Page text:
High-Ho Silver: Toledo Stool, ca. 1930s

In the latter stages of the 19th century, brothers Joe and Clem Uhl came up with the idea of a durable steel seating option while working in the bike shop they ran together.

It’d be nice to say that their concern was for forest conservation, given that in this era the primary material used in manufacturing stools was wood. But that would be a bit of a stretch. In reality, they knew firsthand the benefit of being able to plant your caboose on something sturdy yet comfortable, without fear of the structure giving way after weeks, months or even years of utilitarian use.

The brothers Uhl foresaw that industry-grade steel furniture would surpass timber, which historically had dominated the market. Harnessing the strength of cold rolled steel, fabricated into U-shaped chair and table legs, their company, the Toledo Metal Furniture Co., stood (or in this case, sat) without peer. So strong were their convictions that they were on to something, they guaranteed their products as the strongest, handsomest and most durable office furniture on the market.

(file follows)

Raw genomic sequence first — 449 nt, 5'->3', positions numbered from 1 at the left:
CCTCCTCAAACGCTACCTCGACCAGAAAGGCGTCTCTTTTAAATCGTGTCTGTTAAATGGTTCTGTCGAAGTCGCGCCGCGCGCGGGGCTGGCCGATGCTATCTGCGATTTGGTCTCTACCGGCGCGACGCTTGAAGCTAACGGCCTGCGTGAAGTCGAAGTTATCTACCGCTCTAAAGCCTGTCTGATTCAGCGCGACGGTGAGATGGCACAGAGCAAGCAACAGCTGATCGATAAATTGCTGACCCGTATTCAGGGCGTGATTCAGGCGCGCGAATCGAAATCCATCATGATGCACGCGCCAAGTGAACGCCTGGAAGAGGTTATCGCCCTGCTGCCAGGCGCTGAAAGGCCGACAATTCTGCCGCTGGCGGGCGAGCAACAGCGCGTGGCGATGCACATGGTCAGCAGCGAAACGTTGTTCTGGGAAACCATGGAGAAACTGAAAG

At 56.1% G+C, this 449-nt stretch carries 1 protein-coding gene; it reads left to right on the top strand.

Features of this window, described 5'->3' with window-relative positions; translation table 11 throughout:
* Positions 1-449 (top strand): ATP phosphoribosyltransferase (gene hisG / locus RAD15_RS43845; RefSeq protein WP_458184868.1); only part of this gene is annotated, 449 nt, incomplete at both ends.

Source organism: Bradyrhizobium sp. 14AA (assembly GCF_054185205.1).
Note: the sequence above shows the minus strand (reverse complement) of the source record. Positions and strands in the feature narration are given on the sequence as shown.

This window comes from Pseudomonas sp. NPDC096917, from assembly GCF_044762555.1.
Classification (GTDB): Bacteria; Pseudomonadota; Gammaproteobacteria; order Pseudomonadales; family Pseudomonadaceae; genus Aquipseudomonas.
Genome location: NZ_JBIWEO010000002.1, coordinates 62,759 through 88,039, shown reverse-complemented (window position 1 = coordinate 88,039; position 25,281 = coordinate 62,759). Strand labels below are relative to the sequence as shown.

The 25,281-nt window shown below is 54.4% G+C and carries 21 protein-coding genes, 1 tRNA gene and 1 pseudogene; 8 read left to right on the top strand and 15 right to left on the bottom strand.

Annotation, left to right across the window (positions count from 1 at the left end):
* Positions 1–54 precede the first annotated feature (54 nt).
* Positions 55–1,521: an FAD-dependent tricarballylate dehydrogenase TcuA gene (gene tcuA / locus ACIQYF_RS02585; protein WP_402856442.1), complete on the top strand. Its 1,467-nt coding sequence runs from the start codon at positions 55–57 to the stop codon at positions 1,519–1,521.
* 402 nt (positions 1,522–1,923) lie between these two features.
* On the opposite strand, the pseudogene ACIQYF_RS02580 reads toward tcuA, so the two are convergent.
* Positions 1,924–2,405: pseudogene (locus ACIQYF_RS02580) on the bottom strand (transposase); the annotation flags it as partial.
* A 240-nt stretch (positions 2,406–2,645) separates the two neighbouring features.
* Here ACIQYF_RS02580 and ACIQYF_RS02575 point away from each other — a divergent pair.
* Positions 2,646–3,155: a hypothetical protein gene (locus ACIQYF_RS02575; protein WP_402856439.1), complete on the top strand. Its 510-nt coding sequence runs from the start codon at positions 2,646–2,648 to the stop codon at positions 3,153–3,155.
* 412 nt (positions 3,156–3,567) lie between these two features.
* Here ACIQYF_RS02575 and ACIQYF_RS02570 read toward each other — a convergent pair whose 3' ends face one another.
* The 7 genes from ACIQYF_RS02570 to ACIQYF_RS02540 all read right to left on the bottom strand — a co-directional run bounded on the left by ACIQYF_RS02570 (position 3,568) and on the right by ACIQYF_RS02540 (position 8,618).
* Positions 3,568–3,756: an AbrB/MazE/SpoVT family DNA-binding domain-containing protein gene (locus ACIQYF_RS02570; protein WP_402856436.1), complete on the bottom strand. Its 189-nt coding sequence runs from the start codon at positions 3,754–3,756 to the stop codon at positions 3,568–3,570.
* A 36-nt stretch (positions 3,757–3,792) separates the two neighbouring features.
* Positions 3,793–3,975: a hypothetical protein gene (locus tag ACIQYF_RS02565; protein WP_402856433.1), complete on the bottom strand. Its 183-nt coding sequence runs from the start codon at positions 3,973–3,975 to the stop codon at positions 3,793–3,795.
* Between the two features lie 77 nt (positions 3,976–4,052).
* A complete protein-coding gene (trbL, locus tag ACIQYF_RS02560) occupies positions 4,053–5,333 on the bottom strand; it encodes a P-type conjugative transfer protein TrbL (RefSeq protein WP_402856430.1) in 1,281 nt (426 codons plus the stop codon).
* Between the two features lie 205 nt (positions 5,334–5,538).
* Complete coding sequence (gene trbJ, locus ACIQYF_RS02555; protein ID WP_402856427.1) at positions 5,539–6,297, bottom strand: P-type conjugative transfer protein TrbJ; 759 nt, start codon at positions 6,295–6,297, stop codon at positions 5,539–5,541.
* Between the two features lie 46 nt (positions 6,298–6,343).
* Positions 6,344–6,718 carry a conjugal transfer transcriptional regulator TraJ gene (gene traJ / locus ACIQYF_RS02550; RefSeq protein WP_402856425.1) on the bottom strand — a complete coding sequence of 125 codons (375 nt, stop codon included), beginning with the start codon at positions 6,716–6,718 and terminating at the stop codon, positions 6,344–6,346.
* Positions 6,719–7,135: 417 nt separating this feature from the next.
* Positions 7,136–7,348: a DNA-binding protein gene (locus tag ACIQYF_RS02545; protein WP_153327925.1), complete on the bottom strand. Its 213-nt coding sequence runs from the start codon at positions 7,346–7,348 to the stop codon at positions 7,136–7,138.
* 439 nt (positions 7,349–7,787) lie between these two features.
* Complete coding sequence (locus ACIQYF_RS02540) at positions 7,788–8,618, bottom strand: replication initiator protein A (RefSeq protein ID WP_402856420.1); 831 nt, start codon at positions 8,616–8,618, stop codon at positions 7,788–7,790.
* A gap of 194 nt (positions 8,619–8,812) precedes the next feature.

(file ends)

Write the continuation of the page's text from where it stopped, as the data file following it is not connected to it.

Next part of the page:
Pictured is an early example. Imperfections such as dents and dings from heavy use are present in the perforated seat. Stripped of its original paint, this piece was buffed to reveal its coveted raw metal patina. Rather than the trademark Toledo footrest ring, rudimentary steel straps are located midway up the 30-inch stool to provide leg support. Primitive feet are affixed; later models employed ball-jointed glides.

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